Fleming told his Manchester audience that the cyber operation that targeted ISIS was a “major offensive campaign” that seriously hampered the group’s ability to launch and coordinate both physical and online attacks against its enemies. The campaign also prevented ISIS from using its “normal channels” online to spread its message, effectively suppressing the group’s propaganda efforts, said Fleming. The new GCHQ director noted that large parts of the cyber operation against ISIS were “too sensitive to talk about”. But he added that the methods used to combat the Sunni Muslim group’s online operations were so aggressive that they “even destroyed equipment and networks” used by ISIS members. He did not specify what he meant by “destroyed equipment”, but his comment brought to mind the so-called Stuxnet virus, which was discovered by researchers in 2010. The virus appeared to have been designed by what experts described as “a well-resourced nation-state”, with the aim of sabotage sensitive hardware components found in centrifuges used by the Iranian government in its nuclear program.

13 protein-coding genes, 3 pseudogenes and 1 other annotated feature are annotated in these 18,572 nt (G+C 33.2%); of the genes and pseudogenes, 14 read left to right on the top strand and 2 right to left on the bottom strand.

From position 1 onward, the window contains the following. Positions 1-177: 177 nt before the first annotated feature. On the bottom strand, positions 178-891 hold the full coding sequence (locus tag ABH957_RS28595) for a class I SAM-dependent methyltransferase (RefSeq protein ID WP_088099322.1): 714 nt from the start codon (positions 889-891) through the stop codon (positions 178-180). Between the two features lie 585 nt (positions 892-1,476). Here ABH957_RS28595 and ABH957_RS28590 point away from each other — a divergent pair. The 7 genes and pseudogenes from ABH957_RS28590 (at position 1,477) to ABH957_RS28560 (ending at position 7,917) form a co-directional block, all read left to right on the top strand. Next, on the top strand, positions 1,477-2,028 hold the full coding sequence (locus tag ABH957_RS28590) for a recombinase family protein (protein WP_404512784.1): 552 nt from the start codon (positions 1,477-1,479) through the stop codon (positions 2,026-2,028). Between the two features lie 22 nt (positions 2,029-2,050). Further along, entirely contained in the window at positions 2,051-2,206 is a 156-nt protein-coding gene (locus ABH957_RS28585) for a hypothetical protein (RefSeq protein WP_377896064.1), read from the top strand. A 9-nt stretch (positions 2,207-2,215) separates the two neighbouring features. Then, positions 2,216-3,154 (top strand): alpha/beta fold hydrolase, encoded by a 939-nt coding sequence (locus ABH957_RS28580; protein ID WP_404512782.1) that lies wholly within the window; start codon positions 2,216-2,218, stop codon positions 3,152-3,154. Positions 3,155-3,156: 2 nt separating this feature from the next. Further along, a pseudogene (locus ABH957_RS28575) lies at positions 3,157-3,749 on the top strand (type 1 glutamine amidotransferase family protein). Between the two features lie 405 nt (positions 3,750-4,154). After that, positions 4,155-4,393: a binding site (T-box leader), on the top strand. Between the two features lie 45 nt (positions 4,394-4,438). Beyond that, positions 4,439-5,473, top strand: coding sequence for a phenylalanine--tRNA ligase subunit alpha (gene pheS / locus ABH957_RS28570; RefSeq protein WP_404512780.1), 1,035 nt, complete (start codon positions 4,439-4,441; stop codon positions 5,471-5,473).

During his Manchester speech, Fleming claimed that the British cyber war against ISIS was conducted in compliance with existing international legal frameworks. He added, however, that the “international doctrine governing the use [of cyber weapons] is still evolving”. The GCHQ director admitted that Britain’s cyber capabilities “are very powerful”, but argued that “we only use them in line with domestic and international law, when our tests of necessity and proportionality have been satisfied, and with all the usual oversight in place”.

Author: Joseph Fitsanakis | Date: 20 April 2018 | Permalink | Research credit: K.B.

US plans to beef up Cyber Command, separate cyberwar operations from NSA

PentagonThe White House will soon announce its decision to strengthen the United States Cyber Command and separate cyber war operations from intelligence functions, according to insider reports. For many decades, the National Security Agency has been in charge of protecting America’s cyber network and combating online threats. But in 2009, the Administration of US President Barack Obama established a brand new Cyber Command, proposing that the online environment represented a new theater of war. Since that time, the US Department of Defense has been campaigning in favor of strengthening the new Cyber Command and completely removing it from the patronage of the NSA –despite the fact that the latter is also a Pentagon agency.